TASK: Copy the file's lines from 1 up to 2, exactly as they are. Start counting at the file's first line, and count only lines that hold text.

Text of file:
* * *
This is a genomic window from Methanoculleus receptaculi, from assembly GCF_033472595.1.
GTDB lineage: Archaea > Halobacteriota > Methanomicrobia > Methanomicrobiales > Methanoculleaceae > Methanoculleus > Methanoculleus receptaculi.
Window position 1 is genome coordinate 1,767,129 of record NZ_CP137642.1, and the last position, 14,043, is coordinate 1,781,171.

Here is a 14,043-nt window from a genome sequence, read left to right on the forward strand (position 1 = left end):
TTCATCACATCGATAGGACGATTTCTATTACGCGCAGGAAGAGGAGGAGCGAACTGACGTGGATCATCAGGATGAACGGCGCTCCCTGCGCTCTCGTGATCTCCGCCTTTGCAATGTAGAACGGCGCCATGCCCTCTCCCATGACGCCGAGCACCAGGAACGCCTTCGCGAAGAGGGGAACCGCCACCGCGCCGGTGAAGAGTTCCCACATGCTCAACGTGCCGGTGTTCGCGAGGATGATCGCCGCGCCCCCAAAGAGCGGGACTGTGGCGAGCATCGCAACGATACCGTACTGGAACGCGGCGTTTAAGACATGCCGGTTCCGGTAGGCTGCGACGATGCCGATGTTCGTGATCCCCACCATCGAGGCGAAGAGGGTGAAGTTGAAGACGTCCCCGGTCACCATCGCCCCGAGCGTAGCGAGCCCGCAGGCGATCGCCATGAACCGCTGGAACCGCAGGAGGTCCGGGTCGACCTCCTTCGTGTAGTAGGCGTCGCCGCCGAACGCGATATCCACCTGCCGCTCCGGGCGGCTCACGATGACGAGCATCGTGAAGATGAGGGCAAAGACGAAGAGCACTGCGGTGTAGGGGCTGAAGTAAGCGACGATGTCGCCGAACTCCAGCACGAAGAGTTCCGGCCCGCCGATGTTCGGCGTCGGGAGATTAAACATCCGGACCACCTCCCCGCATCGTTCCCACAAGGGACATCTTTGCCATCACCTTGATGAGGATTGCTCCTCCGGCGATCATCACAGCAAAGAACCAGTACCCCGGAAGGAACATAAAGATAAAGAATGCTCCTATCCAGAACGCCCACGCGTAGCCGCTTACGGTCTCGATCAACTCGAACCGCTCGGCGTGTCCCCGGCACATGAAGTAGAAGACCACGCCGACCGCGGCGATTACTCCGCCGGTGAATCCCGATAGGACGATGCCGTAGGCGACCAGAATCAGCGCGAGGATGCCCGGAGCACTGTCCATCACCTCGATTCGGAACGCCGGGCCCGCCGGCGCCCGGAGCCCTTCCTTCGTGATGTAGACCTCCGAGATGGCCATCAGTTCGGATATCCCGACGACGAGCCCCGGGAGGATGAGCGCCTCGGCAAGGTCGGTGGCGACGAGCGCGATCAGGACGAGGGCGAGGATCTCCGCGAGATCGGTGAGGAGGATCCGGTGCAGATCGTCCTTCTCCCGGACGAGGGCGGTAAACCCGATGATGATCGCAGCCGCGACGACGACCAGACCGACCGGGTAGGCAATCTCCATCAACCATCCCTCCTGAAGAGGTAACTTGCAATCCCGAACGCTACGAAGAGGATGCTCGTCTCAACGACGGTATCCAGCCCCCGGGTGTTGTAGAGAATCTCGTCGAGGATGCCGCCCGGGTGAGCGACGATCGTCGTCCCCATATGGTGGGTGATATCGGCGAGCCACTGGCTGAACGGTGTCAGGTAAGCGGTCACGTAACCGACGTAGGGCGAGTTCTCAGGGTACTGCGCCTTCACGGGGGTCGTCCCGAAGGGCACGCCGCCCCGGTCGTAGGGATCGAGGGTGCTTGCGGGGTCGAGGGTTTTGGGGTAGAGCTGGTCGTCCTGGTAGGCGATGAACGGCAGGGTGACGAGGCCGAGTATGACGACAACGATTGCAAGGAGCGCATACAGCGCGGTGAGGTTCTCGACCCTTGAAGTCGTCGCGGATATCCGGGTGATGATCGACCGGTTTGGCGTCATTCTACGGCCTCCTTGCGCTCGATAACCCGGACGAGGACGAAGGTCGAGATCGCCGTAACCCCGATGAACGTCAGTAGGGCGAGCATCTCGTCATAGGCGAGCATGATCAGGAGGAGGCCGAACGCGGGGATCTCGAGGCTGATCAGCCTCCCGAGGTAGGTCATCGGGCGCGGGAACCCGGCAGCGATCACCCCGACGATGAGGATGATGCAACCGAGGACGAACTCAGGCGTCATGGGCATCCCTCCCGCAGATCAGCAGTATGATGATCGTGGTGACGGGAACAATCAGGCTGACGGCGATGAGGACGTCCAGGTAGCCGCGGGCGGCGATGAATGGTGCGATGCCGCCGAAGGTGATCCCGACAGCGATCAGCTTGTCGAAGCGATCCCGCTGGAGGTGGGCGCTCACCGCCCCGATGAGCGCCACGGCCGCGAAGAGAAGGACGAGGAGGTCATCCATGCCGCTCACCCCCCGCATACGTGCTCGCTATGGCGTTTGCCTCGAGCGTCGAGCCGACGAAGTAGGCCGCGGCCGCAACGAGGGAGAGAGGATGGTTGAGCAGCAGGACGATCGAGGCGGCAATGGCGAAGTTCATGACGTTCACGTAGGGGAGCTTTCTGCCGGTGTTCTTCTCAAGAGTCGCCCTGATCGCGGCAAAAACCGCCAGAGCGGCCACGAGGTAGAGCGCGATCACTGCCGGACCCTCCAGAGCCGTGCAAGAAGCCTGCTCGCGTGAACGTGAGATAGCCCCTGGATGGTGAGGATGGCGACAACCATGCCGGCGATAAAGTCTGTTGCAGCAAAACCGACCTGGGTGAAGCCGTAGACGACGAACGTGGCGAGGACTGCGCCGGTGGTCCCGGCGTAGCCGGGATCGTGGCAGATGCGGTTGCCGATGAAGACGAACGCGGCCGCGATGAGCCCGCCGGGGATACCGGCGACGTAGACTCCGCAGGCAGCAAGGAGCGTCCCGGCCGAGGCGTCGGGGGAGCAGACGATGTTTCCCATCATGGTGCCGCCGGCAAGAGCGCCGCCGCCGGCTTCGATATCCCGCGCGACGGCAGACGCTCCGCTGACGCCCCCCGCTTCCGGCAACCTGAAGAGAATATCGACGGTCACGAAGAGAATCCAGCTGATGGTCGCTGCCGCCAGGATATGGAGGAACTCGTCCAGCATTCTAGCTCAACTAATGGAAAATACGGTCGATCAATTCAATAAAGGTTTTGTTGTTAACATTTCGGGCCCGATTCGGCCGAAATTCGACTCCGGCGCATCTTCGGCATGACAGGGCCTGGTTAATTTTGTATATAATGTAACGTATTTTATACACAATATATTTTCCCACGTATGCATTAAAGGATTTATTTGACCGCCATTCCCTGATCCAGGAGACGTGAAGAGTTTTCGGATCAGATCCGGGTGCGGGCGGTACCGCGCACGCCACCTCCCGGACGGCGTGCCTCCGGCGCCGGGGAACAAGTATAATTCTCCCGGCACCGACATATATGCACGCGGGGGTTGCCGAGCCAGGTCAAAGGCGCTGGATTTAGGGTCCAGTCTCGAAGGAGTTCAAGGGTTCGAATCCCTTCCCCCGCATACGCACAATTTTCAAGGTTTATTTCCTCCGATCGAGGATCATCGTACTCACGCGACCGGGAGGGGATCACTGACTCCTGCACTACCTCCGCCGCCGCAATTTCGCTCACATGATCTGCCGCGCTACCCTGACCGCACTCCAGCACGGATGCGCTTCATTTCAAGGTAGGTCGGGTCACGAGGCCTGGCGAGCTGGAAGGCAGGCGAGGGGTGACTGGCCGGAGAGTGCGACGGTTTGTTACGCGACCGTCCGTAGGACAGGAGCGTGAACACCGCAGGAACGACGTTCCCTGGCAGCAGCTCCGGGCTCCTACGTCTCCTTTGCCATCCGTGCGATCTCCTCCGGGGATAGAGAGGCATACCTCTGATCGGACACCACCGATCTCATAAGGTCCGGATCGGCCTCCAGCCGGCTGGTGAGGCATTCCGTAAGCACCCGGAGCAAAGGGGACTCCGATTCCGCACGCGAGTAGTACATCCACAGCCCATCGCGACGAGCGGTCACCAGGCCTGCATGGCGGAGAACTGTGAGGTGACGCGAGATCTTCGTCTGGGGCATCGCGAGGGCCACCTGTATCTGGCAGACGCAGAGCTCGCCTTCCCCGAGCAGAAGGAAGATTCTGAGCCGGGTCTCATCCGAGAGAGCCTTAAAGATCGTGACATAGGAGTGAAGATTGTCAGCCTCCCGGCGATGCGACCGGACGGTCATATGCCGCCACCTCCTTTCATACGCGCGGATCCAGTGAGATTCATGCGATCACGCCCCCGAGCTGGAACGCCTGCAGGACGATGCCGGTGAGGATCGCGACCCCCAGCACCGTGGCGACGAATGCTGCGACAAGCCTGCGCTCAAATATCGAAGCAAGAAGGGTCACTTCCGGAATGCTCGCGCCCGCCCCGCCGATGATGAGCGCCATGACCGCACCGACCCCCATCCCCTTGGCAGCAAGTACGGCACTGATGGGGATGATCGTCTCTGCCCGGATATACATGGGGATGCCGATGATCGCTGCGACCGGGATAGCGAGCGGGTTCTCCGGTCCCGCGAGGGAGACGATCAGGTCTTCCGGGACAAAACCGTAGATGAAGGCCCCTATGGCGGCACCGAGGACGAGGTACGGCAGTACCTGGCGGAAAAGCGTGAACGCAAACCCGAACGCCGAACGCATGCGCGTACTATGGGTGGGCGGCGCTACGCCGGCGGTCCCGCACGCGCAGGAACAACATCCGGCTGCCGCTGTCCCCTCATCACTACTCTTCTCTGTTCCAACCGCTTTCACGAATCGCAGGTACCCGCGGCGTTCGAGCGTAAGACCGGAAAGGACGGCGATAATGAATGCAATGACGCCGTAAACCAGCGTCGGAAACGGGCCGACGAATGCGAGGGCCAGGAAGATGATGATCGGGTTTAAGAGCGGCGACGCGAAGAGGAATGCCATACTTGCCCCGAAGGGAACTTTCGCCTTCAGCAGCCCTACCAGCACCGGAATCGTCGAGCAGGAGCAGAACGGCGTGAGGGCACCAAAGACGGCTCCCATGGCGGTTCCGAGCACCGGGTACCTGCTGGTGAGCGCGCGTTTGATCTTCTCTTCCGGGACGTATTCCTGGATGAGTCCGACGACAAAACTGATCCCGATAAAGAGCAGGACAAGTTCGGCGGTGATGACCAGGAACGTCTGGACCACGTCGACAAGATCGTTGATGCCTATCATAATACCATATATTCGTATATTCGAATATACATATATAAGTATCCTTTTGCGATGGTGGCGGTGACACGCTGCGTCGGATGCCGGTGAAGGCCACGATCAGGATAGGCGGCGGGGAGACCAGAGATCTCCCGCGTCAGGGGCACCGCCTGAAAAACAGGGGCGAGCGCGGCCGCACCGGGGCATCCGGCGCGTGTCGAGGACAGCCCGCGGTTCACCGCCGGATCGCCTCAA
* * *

This is a genomic window from Methanoculleus receptaculi, from assembly GCF_033472595.1.
GTDB lineage: Archaea > Halobacteriota > Methanomicrobia > Methanomicrobiales > Methanoculleaceae > Methanoculleus > Methanoculleus receptaculi.